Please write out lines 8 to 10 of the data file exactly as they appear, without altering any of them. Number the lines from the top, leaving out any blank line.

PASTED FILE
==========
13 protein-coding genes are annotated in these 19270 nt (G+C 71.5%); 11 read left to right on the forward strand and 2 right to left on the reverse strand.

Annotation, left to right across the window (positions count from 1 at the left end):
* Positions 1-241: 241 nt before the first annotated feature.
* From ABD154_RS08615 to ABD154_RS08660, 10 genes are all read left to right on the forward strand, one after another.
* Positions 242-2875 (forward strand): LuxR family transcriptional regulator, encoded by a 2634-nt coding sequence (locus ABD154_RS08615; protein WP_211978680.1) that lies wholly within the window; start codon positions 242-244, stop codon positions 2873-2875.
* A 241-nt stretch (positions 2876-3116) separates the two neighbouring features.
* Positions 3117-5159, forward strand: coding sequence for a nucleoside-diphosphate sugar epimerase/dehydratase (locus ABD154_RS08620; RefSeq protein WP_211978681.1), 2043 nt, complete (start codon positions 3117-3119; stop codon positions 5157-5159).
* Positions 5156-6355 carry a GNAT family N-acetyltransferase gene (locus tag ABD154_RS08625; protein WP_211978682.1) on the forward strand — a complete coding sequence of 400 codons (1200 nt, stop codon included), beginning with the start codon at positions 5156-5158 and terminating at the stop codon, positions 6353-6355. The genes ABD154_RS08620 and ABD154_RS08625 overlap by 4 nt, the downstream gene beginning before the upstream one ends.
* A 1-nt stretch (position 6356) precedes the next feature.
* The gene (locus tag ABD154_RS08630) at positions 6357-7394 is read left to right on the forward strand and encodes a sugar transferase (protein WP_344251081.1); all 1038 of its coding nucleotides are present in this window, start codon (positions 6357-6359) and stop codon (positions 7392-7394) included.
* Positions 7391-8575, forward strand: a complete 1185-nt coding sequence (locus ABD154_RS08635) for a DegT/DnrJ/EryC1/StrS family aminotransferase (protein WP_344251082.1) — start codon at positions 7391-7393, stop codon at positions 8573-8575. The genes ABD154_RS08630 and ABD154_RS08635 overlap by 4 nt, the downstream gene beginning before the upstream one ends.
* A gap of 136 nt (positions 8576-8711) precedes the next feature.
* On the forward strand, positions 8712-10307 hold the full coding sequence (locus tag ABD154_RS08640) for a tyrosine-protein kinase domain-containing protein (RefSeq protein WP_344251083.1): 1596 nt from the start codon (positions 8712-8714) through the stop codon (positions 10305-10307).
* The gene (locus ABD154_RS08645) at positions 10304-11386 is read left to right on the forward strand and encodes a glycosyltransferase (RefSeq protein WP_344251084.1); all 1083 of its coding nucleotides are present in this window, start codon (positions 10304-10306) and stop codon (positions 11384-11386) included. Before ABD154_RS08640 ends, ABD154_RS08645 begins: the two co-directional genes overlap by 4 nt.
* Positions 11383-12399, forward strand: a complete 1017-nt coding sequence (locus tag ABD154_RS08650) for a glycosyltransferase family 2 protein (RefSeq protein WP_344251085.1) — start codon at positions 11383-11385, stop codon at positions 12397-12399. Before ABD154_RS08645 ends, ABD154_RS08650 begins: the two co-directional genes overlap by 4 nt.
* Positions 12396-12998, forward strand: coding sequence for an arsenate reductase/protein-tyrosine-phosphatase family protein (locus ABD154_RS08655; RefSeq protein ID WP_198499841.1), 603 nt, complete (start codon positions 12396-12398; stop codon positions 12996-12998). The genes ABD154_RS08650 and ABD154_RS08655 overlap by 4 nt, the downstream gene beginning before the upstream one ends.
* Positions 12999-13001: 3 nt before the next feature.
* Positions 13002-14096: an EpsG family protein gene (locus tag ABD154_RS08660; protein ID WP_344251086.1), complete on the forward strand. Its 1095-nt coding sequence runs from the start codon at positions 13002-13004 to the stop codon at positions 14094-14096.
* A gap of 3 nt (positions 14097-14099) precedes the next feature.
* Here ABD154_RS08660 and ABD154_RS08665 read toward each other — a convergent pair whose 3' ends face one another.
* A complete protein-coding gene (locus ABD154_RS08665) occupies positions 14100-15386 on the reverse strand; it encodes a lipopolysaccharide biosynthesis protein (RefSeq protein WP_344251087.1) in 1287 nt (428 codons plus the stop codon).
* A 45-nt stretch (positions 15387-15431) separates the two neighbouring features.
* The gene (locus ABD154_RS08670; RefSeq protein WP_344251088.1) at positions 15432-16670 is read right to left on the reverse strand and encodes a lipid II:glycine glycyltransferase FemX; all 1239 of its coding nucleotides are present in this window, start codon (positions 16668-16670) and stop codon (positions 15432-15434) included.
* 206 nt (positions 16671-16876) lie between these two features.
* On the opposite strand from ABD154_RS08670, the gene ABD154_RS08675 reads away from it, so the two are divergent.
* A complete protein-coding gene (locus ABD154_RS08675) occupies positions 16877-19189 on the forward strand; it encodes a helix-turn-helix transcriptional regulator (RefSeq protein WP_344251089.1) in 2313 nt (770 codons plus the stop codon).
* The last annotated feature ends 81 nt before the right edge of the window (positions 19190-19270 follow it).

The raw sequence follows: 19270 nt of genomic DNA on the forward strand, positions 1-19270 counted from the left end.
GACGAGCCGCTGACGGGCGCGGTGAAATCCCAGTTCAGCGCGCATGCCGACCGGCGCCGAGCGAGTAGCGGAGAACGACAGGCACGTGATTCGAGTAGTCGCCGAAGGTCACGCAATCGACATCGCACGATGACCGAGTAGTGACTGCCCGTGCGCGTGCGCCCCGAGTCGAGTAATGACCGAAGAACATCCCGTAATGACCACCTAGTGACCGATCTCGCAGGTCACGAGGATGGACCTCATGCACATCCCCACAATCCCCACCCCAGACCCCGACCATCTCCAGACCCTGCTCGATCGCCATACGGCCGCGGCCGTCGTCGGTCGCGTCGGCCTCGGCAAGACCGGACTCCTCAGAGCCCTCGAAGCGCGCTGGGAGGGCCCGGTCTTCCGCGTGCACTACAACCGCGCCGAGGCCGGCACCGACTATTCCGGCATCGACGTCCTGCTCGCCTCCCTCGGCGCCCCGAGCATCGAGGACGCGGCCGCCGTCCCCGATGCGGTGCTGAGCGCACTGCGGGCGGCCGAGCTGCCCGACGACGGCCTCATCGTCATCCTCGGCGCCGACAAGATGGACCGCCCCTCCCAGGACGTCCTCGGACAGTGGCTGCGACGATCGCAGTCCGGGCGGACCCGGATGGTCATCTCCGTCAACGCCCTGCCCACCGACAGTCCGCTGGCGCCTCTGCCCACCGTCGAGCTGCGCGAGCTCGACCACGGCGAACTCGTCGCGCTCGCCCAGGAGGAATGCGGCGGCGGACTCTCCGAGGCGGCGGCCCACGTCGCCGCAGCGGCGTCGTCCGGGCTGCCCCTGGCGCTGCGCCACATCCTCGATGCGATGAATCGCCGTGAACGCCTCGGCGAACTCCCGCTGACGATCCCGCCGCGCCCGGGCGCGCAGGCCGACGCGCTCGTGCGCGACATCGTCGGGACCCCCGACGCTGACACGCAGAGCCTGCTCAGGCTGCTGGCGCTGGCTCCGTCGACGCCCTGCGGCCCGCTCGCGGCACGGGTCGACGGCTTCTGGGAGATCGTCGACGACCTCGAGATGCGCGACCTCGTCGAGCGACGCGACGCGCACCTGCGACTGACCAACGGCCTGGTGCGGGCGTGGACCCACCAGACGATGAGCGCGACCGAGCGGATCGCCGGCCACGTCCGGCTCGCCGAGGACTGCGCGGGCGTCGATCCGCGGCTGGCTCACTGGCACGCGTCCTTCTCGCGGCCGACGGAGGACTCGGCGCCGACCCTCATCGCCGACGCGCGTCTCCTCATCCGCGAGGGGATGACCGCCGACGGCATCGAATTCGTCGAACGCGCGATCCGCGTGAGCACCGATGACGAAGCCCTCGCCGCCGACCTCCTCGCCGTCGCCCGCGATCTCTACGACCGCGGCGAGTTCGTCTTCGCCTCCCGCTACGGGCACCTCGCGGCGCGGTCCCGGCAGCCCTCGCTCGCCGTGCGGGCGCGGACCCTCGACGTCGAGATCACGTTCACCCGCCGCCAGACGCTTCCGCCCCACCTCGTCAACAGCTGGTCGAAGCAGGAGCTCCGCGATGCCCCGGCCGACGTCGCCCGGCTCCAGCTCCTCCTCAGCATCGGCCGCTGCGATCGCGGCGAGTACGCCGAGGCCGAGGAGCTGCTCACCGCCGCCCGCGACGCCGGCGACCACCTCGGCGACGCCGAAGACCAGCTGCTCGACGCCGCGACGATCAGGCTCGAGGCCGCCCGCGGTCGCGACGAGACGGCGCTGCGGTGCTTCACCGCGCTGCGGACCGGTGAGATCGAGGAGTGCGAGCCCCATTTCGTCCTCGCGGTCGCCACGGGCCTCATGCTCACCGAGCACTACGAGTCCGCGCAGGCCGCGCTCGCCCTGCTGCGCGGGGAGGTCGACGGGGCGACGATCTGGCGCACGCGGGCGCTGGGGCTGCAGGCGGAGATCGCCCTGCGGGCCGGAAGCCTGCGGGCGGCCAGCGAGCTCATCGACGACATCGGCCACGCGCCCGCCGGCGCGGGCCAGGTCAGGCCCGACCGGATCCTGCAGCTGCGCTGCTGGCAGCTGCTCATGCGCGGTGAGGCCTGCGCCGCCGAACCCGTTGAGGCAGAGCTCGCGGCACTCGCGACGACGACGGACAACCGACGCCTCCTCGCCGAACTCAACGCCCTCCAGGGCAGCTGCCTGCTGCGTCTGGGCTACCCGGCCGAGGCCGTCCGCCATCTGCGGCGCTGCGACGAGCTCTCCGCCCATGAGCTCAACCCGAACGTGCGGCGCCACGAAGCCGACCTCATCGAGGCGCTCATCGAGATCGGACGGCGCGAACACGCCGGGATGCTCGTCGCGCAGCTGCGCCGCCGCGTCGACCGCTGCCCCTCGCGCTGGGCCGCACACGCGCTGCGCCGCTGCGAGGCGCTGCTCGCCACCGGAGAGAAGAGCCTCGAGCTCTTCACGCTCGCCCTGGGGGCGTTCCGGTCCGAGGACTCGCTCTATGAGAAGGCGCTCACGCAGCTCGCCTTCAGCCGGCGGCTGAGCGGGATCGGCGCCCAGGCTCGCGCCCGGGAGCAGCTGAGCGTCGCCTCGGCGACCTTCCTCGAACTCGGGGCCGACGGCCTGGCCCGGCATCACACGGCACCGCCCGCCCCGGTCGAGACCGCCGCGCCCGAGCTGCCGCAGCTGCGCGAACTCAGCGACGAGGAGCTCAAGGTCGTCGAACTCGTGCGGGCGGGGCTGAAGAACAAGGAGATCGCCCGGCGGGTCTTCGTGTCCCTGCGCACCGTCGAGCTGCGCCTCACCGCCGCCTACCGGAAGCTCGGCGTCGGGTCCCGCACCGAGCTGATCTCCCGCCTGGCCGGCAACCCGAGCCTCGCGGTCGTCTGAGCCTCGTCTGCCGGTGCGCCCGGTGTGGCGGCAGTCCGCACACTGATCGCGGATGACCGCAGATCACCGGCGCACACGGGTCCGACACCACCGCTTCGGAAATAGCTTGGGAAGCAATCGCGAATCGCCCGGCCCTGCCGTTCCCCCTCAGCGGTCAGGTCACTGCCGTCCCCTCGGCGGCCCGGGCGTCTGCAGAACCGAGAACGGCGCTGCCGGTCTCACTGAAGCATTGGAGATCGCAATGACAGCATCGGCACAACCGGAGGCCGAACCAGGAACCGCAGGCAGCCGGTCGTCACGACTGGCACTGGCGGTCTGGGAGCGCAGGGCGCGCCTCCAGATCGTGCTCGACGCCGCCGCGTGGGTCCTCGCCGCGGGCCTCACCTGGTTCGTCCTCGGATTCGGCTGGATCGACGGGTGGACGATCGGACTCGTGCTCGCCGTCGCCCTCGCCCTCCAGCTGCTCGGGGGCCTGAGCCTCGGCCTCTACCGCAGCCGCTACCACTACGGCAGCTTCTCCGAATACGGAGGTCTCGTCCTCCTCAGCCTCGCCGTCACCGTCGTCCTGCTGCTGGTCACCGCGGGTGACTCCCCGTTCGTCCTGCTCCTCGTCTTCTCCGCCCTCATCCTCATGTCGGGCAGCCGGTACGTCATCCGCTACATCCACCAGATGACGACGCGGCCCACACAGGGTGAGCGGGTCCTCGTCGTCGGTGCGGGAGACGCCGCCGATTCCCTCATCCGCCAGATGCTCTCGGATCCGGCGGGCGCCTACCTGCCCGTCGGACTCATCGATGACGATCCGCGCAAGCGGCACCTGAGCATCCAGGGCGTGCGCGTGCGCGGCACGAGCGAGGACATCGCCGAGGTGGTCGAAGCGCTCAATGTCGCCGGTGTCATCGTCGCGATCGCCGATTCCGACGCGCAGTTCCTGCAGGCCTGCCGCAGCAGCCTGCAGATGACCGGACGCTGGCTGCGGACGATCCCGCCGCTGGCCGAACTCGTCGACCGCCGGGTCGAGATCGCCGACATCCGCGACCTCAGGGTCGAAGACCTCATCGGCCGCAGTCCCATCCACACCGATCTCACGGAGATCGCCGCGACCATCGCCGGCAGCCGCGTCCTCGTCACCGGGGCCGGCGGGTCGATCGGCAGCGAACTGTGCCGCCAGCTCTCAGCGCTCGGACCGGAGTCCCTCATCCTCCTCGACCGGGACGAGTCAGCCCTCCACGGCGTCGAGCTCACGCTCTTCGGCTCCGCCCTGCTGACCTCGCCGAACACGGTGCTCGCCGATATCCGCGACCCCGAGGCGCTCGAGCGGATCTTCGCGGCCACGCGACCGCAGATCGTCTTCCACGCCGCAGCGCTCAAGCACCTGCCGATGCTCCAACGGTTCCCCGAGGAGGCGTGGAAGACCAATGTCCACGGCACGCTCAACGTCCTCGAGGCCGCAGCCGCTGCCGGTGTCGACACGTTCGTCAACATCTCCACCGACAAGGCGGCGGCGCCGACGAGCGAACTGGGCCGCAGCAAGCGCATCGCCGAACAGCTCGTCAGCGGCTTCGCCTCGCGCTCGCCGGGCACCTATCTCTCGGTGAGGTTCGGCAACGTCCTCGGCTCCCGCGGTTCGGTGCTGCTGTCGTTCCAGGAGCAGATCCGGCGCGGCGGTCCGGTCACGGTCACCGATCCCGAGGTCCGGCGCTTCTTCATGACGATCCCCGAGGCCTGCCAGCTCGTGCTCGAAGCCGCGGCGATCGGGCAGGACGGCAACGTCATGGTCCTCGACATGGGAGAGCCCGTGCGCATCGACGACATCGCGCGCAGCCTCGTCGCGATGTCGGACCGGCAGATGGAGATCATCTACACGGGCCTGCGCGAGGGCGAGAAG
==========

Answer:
* Positions 5156-6355 carry a GNAT family N-acetyltransferase gene (locus tag ABD154_RS08625; protein WP_211978682.1) on the forward strand — a complete coding sequence of 400 codons (1200 nt, stop codon included), beginning with the start codon at positions 5156-5158 and terminating at the stop codon, positions 6353-6355. The genes ABD154_RS08620 and ABD154_RS08625 overlap by 4 nt, the downstream gene beginning before the upstream one ends.
* A 1-nt stretch (position 6356) precedes the next feature.
* The gene (locus tag ABD154_RS08630) at positions 6357-7394 is read left to right on the forward strand and encodes a sugar transferase (protein WP_344251081.1); all 1038 of its coding nucleotides are present in this window, start codon (positions 6357-6359) and stop codon (positions 7392-7394) included.